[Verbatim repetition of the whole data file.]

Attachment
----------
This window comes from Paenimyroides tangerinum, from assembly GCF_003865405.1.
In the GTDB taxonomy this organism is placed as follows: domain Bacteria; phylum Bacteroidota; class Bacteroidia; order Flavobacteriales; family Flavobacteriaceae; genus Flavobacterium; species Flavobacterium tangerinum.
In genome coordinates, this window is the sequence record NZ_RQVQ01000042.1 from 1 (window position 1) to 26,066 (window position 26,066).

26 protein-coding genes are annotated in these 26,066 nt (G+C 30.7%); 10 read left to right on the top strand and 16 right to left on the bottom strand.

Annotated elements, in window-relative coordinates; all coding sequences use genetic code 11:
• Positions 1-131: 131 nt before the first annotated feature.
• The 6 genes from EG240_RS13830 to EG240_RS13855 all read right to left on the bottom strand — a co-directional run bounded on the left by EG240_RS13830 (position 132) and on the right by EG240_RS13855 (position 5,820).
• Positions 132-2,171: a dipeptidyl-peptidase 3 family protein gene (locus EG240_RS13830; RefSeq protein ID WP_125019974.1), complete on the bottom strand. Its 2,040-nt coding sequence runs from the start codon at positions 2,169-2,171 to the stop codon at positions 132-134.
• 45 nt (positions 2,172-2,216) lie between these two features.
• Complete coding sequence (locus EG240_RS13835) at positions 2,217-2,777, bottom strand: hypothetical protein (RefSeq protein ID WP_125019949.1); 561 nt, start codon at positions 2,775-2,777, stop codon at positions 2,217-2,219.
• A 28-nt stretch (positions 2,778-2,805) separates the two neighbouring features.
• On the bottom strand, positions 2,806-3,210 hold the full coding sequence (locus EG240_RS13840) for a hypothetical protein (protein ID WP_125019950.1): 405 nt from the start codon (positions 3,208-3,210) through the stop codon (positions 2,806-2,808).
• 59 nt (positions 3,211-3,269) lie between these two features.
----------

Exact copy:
This window comes from Paenimyroides tangerinum, from assembly GCF_003865405.1.
In the GTDB taxonomy this organism is placed as follows: domain Bacteria; phylum Bacteroidota; class Bacteroidia; order Flavobacteriales; family Flavobacteriaceae; genus Flavobacterium; species Flavobacterium tangerinum.
In genome coordinates, this window is the sequence record NZ_RQVQ01000042.1 from 1 (window position 1) to 26,066 (window position 26,066).

26 protein-coding genes are annotated in these 26,066 nt (G+C 30.7%); 10 read left to right on the top strand and 16 right to left on the bottom strand.

Annotated elements, in window-relative coordinates; all coding sequences use genetic code 11:
• Positions 1-131: 131 nt before the first annotated feature.
• The 6 genes from EG240_RS13830 to EG240_RS13855 all read right to left on the bottom strand — a co-directional run bounded on the left by EG240_RS13830 (position 132) and on the right by EG240_RS13855 (position 5,820).
• Positions 132-2,171: a dipeptidyl-peptidase 3 family protein gene (locus EG240_RS13830; RefSeq protein ID WP_125019974.1), complete on the bottom strand. Its 2,040-nt coding sequence runs from the start codon at positions 2,169-2,171 to the stop codon at positions 132-134.
• 45 nt (positions 2,172-2,216) lie between these two features.
• Complete coding sequence (locus EG240_RS13835) at positions 2,217-2,777, bottom strand: hypothetical protein (RefSeq protein ID WP_125019949.1); 561 nt, start codon at positions 2,775-2,777, stop codon at positions 2,217-2,219.
• A 28-nt stretch (positions 2,778-2,805) separates the two neighbouring features.
• On the bottom strand, positions 2,806-3,210 hold the full coding sequence (locus EG240_RS13840) for a hypothetical protein (protein ID WP_125019950.1): 405 nt from the start codon (positions 3,208-3,210) through the stop codon (positions 2,806-2,808).
• 59 nt (positions 3,211-3,269) lie between these two features.